9. Not Hiring a Professional for Mice Infestations

If you see signs of mice in your home, it’s important to act quickly. Female mice can get pregnant up to 10 times every year and can produce up to 14 pups per horde. This means that it’s easy for mice to grow into a horde and cause an infestation, which can put your property at risk of damage and your household members at risk of diseases from rodent transmission.


When you see signs of many mice in your home, you may have an infestation. DIY pest control may not be the most effective solution anymore because the rat population you have in your space is exponentially growing and you aren’t catching enough to stop the infestation. If this happens, it’s much better to leave the pest control to the professionals to take out your mice problem.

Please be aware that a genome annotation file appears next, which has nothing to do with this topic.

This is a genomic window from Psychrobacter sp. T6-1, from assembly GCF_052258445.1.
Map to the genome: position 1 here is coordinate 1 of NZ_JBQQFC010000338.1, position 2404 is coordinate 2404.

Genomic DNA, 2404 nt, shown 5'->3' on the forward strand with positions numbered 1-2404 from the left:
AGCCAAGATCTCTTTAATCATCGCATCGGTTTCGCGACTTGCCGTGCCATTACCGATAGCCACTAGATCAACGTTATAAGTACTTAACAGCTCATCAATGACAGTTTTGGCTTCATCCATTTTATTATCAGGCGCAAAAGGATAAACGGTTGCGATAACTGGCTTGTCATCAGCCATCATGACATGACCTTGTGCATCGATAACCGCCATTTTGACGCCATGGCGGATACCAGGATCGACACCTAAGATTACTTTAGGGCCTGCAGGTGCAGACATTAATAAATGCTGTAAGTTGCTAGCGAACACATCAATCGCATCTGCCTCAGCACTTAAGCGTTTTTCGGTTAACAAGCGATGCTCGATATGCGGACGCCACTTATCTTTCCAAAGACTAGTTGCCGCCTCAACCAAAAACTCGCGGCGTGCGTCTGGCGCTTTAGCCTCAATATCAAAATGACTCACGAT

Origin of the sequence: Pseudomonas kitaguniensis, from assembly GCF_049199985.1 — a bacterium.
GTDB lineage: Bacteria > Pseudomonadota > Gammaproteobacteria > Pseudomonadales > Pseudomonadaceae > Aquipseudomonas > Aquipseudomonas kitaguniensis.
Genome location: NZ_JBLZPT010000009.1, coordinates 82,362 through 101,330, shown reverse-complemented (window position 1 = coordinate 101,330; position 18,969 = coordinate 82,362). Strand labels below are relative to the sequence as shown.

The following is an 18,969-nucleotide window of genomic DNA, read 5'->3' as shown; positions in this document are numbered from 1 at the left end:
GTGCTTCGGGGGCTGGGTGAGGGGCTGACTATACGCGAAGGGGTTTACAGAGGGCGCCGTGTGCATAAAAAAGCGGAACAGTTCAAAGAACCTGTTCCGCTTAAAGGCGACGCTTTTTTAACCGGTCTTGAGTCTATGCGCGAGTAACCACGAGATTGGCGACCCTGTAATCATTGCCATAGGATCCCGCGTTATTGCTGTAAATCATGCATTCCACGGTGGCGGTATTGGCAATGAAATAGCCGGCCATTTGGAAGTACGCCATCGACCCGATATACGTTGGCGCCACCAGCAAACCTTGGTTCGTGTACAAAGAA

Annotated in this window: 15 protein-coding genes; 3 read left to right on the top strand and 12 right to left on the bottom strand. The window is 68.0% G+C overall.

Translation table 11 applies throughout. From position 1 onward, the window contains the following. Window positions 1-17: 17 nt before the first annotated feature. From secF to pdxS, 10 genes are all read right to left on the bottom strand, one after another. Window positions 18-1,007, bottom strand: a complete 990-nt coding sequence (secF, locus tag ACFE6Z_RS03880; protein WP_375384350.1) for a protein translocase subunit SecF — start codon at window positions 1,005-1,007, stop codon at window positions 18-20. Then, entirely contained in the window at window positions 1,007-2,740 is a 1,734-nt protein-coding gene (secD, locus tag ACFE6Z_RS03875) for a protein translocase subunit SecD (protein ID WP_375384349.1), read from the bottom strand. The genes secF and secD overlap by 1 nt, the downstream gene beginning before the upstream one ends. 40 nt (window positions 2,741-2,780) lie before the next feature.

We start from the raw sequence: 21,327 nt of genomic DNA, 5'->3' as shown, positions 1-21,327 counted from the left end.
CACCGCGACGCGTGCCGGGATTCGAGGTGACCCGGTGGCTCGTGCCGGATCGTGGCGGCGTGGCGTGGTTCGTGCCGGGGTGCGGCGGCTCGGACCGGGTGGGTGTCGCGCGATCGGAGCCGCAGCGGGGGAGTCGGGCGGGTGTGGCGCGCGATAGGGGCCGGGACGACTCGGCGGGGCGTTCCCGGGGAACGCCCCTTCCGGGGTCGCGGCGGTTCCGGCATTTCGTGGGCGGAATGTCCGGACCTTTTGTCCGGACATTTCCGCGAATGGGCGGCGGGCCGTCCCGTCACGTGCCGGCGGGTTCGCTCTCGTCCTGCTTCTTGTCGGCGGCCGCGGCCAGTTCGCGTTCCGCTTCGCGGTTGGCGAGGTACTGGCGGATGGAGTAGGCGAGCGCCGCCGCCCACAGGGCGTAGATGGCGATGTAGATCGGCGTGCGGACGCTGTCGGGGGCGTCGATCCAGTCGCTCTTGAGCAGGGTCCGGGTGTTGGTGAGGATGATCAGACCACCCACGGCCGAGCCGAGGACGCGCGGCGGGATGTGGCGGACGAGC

Ways to Improve Your Mouse Traps



Once you’ve figured out the common mistakes you might be making, you can now take steps to improve your DIY pest control strategy. Here are a few ways to improve your use of mouse traps around your home.


1. Use Less Bait

As mentioned earlier, using too much bait allows mice to eat the bait without taking everything and setting off the trap. Just a tiny size of food can be enough to attract them and lure them to your trap. Mice have a good sense of smell, so a little piece of food can immediately catch their attention as long as it’s something they’re likely to eat.


2. Acclimate Your Mice

Mice are intelligent animals, and they’re likely to be wary if a new object appears in their frequented areas. One good way to make them feel safe around the trap is to leave it baited but unset for a few days. After you see signs that they are taking the bait, this means mice now see your traps as a source of food. Set all the traps and wait for them to trigger your mouse traps.


3. Use Peanut Butter Instead of Solid Food